Les Cowboys Fringants
Popular Québecois band known for its alternative neo-traditional folk-country and rock style, self-produced music, cult following, and eco-activism. The name translates as the Frisky (or Dashing) Cowboys, and was inspired by the country song contest founding members Karl Tremblay and Jean-François Pauzé entered as a duo at La Ripaille, a Western bar in Repentigny, a suburb of Montreal. The group has acquired an international following in French-speaking countries.
Singer Tremblay and guitarist Pauzé first spoke in 1995, having met at a hockey training camp the year before. They recorded a dozen songs on cassette (12 Grandes Chansons) and finished second in the La Ripaille contest in 1996. Classical violinist Marie-Annick Lépine, Pausé's colleague who would eventually play accordion, mandolin, banjo and piano with the band, joined them onstage. In 1997, the trio acquired a bassist - Lépine’s cousin, Jérôme Dupras, and a drummer, Dominique Lebeau. Steve Gagné replaced Lebeau in 2007, and in 2009, multi-instrumentalist Daniel Lacoste was hired to assist Lépine while Marc-André Brazeau took over on percussion. Guitarist Simon Landry participated in the group’s 2012 tours.
In 1997, the band released 500 copies on tape of 12 Grandes Chansons. By 1998, their next album, Sur mon canapé sold 1,000 copies through word of mouth and received air play on student radio. By 1999, the band acquired additional fans through non-commercial stations, won a local contest, and placed second at the 5th edition of the Francouvertes contest in Montreal. However, they were still required to self-produce their third album, Motel Capri, in 2000. The album was licensed by l'Empire Kerozen and had commercial distribution. The band performed at the Francofolies de Montréal in 2000, along with such Quebec luminaries as Jean-Pierre Ferland, Laurence Jalbert, Claude Dubois, Michel Rivard and Nanette Workman.
Success at Home and Abroad
Les Cowboys Fringants rose from obscurity with their fourth album, Break syndical, released to critical acclaim in 2002. In 2003, they produced the DVD Les Cowboys Fringants Centre Bell. Commercial radio stations began to play their songs, especially "Toune d'automne" due to popular demand. After a concert with the legendary Plume Latraverse at Parc Jarry in Montreal, the band released a live album, Attache ta tuque! In spring 2004, the band performed in France and began to develop a European following. The album La Grand-Messe followed, with tours across Canada and France.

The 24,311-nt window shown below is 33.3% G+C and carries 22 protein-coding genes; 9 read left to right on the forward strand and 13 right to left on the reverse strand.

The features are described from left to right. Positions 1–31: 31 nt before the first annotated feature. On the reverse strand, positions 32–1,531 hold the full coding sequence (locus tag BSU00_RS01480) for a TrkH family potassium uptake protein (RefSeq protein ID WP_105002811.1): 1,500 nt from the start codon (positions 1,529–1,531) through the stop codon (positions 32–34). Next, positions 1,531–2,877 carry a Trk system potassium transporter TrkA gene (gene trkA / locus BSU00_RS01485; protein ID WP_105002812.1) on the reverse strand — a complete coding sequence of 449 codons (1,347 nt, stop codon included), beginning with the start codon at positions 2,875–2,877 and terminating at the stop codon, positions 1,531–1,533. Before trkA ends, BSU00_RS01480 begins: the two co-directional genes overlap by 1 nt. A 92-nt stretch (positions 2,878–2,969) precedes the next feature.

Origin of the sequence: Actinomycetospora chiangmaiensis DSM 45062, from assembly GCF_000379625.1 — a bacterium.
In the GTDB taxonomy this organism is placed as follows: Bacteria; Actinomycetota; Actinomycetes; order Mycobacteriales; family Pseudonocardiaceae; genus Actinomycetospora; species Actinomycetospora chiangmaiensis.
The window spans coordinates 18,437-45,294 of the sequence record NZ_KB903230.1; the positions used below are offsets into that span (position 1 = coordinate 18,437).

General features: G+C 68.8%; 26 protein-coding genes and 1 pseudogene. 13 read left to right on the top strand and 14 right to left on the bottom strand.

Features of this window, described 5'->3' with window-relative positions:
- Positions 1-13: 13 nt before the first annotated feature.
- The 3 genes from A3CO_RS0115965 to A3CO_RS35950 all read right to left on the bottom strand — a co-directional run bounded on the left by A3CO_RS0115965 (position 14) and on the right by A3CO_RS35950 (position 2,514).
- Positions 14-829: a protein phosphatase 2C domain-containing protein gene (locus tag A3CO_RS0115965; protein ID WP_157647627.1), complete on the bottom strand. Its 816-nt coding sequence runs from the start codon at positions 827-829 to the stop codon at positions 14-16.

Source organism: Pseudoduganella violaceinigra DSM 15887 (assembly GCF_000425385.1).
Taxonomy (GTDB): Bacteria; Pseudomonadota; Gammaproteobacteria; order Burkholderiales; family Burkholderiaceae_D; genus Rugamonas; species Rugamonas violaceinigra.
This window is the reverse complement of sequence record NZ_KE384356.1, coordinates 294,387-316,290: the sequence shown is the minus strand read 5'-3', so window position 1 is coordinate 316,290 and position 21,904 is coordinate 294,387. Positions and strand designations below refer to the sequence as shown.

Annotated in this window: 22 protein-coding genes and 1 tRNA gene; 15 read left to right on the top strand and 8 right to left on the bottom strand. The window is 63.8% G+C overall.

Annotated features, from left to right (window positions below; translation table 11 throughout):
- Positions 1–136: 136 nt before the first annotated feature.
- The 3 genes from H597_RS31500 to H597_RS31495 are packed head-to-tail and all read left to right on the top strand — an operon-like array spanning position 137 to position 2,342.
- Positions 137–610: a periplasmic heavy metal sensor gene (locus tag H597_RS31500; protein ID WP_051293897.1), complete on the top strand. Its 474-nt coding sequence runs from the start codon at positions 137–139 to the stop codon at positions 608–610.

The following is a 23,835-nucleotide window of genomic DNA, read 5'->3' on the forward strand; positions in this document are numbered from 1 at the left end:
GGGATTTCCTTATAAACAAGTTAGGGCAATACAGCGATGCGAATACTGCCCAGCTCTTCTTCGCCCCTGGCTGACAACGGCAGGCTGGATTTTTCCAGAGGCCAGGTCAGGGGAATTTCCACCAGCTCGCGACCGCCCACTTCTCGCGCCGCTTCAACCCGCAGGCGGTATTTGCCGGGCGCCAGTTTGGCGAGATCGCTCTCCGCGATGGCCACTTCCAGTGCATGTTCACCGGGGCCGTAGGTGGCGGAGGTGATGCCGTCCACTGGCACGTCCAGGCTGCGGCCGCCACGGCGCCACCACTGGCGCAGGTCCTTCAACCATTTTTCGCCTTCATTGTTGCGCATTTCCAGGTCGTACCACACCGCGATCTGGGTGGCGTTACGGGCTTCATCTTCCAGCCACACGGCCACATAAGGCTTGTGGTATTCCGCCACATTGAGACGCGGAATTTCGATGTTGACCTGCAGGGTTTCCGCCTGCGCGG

Les Cowboys Fringants scored another hit with "Les Étoiles filantes" in 2005, and the same year they started a foundation for nature conservation. In addition to themes on ecology, the group's songs covered such topics as Quebec history (and independence), social issues, and family relationships. Two more albums followed: L'Expédition (2008) and Sur un air de déjà vu (2009). The first led to 3 radio hits: "Entre deux taxis", "Tant qu'on aura de l'amour" and "La tête haute." In 2009 the band performed in in Paris, Lyon, Geneva, Toulouse, Caen, Lille, Le Mans, Brussels, Strasbourg, Reims and Nantes. In 2010, they attended the Printemps de Bourges and the Francofolies de La Rochelle festivals. In 2011, the group were guests at the Paléo festival in Switzerland.
The band has won numerous Félix awards from the Gala de l'ADISQ. They were named Group of the Year 3 times (2003, 2004, 2011) and won the Félix for Alternative Album 3 times as well: for Break syndical (2002); Attache ta tuque (2003); and La Grand-Messe (2005).
Other honours have included Félix awards for Single of the Year (“Les Étoiles filantes,” 2005), Show of the Year (2003), Video of the Year ("Plus rien," 2006) and Contemporary Folk Album of the Year (2008).
In addition to their ADISQ awards, the band has won the "Lanaudière sur tous les tons" festival award (1999) and the Miroir Award for French-Language Song (Festival d'Été de Québec, 2003).
In 2012 the group continued to tour internationally in francophone countries.